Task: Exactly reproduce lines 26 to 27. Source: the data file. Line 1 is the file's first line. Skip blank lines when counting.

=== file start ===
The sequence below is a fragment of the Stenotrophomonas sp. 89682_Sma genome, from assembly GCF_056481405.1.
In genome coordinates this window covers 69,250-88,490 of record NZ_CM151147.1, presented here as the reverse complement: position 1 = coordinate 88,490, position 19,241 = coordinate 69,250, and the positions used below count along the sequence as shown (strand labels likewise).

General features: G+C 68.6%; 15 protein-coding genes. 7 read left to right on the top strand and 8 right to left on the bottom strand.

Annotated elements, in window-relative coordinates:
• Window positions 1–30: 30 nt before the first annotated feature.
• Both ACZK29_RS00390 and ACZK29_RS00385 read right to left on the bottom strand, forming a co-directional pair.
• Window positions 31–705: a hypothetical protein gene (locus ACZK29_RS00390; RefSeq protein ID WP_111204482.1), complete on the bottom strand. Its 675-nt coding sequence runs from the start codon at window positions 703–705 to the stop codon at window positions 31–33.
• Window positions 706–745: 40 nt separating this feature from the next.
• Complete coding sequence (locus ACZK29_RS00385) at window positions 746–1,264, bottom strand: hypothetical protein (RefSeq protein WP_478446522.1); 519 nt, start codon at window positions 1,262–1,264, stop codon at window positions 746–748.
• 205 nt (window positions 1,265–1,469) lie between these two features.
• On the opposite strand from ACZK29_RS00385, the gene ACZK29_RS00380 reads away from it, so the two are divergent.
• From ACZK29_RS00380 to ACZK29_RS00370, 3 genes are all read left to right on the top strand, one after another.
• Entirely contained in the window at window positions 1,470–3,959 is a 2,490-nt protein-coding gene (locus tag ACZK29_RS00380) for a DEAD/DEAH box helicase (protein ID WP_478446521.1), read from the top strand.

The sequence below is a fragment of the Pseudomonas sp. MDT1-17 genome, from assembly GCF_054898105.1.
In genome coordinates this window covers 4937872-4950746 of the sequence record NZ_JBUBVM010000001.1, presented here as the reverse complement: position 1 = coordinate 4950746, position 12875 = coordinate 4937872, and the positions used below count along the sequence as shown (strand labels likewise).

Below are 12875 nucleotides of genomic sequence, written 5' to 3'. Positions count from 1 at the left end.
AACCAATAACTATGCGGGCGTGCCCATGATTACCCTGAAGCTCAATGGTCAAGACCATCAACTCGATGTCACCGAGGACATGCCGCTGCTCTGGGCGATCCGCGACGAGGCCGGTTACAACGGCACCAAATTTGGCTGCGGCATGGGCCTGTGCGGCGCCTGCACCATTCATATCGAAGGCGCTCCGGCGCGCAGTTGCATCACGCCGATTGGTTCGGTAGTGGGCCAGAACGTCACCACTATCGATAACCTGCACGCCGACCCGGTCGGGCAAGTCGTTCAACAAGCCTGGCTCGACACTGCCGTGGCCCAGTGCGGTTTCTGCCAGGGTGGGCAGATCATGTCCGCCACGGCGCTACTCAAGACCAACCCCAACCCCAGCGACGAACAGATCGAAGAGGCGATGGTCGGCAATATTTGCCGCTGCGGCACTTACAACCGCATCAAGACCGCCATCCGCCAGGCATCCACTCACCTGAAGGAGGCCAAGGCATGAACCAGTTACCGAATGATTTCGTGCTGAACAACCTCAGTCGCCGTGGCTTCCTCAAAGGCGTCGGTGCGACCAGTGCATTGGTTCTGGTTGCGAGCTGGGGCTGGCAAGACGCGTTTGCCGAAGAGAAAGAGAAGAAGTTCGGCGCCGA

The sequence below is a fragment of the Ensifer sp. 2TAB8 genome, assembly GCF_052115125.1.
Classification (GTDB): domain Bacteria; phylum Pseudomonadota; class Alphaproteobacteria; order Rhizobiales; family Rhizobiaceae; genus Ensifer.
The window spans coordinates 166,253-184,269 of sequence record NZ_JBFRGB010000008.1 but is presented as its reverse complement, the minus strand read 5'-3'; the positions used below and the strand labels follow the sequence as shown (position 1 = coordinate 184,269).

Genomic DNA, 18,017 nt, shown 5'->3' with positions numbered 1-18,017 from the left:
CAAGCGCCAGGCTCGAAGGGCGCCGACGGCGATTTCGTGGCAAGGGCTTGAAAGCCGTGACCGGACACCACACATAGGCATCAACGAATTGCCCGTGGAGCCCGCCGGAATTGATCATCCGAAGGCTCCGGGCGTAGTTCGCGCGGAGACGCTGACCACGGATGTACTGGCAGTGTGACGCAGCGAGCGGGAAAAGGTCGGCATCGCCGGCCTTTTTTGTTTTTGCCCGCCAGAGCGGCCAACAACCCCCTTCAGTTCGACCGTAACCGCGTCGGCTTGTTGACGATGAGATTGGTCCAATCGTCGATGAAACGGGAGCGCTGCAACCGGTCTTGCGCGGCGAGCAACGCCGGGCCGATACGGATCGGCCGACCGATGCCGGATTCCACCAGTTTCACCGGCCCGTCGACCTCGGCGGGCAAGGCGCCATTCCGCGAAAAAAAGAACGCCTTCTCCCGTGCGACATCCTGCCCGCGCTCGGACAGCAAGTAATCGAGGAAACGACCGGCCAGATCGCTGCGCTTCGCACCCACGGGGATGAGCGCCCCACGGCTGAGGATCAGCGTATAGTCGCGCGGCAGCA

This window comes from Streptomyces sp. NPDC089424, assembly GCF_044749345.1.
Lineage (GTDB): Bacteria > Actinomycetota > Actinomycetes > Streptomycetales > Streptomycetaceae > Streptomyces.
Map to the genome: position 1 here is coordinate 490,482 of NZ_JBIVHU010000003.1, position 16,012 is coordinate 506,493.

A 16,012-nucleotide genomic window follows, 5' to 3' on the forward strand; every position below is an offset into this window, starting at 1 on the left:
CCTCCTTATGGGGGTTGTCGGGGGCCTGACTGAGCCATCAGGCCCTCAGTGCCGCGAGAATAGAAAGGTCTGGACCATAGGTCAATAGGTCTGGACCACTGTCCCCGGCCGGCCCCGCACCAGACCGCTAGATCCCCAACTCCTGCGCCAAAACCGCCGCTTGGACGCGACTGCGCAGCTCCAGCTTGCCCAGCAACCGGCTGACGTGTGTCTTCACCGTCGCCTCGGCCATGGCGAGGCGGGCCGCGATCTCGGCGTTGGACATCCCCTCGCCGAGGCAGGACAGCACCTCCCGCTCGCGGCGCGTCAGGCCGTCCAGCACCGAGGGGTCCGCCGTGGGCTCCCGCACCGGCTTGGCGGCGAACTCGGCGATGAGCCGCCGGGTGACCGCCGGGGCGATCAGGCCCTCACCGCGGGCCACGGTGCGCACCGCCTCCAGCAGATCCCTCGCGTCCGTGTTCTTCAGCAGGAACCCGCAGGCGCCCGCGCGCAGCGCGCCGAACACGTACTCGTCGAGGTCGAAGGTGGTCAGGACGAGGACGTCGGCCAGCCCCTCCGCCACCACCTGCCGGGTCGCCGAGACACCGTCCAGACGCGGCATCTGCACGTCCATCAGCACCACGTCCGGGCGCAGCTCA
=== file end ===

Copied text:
A 16,012-nucleotide genomic window follows, 5' to 3' on the forward strand; every position below is an offset into this window, starting at 1 on the left:
CCTCCTTATGGGGGTTGTCGGGGGCCTGACTGAGCCATCAGGCCCTCAGTGCCGCGAGAATAGAAAGGTCTGGACCATAGGTCAATAGGTCTGGACCACTGTCCCCGGCCGGCCCCGCACCAGACCGCTAGATCCCCAACTCCTGCGCCAAAACCGCCGCTTGGACGCGACTGCGCAGCTCCAGCTTGCCCAGCAACCGGCTGACGTGTGTCTTCACCGTCGCCTCGGCCATGGCGAGGCGGGCCGCGATCTCGGCGTTGGACATCCCCTCGCCGAGGCAGGACAGCACCTCCCGCTCGCGGCGCGTCAGGCCGTCCAGCACCGAGGGGTCCGCCGTGGGCTCCCGCACCGGCTTGGCGGCGAACTCGGCGATGAGCCGCCGGGTGACCGCCGGGGCGATCAGGCCCTCACCGCGGGCCACGGTGCGCACCGCCTCCAGCAGATCCCTCGCGTCCGTGTTCTTCAGCAGGAACCCGCAGGCGCCCGCGCGCAGCGCGCCGAACACGTACTCGTCGAGGTCGAAGGTGGTCAGGACGAGGACGTCGGCCAGCCCCTCCGCCACCACCTGCCGGGTCGCCGAGACACCGTCCAGACGCGGCATCTGCACGTCCATCAGCACCACGTCCGGGCGCAGCTCA